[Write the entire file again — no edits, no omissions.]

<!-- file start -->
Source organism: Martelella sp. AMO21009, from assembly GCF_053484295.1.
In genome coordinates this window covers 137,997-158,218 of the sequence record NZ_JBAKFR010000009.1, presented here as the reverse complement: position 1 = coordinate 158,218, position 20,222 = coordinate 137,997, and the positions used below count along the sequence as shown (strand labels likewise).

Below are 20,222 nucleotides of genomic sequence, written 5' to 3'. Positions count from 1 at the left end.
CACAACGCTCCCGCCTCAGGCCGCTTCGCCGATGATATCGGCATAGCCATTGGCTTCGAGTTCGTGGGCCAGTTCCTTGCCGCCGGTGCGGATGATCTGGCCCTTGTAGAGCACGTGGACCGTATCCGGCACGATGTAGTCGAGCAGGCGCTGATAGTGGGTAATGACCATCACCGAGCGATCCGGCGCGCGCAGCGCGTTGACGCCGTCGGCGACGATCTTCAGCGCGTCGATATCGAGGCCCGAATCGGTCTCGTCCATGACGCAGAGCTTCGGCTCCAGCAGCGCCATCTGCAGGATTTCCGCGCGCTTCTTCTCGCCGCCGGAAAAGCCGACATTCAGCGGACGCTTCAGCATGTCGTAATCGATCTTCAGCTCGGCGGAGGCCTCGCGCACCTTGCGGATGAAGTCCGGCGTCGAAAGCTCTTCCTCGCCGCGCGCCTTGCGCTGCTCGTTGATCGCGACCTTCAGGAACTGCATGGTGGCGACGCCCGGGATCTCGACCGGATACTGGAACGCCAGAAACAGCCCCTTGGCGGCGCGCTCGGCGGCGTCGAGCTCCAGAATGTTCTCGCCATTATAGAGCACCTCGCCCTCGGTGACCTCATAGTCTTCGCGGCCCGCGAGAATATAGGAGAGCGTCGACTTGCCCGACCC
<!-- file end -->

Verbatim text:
Source organism: Martelella sp. AMO21009, from assembly GCF_053484295.1.
In genome coordinates this window covers 137,997-158,218 of the sequence record NZ_JBAKFR010000009.1, presented here as the reverse complement: position 1 = coordinate 158,218, position 20,222 = coordinate 137,997, and the positions used below count along the sequence as shown (strand labels likewise).

Below are 20,222 nucleotides of genomic sequence, written 5' to 3'. Positions count from 1 at the left end.
CACAACGCTCCCGCCTCAGGCCGCTTCGCCGATGATATCGGCATAGCCATTGGCTTCGAGTTCGTGGGCCAGTTCCTTGCCGCCGGTGCGGATGATCTGGCCCTTGTAGAGCACGTGGACCGTATCCGGCACGATGTAGTCGAGCAGGCGCTGATAGTGGGTAATGACCATCACCGAGCGATCCGGCGCGCGCAGCGCGTTGACGCCGTCGGCGACGATCTTCAGCGCGTCGATATCGAGGCCCGAATCGGTCTCGTCCATGACGCAGAGCTTCGGCTCCAGCAGCGCCATCTGCAGGATTTCCGCGCGCTTCTTCTCGCCGCCGGAAAAGCCGACATTCAGCGGACGCTTCAGCATGTCGTAATCGATCTTCAGCTCGGCGGAGGCCTCGCGCACCTTGCGGATGAAGTCCGGCGTCGAAAGCTCTTCCTCGCCGCGCGCCTTGCGCTGCTCGTTGATCGCGACCTTCAGGAACTGCATGGTGGCGACGCCCGGGATCTCGACCGGATACTGGAACGCCAGAAACAGCCCCTTGGCGGCGCGCTCGGCGGCGTCGAGCTCCAGAATGTTCTCGCCATTATAGAGCACCTCGCCCTCGGTGACCTCATAGTCTTCGCGGCCCGCGAGAATATAGGAGAGCGTCGACTTGCCCGACCC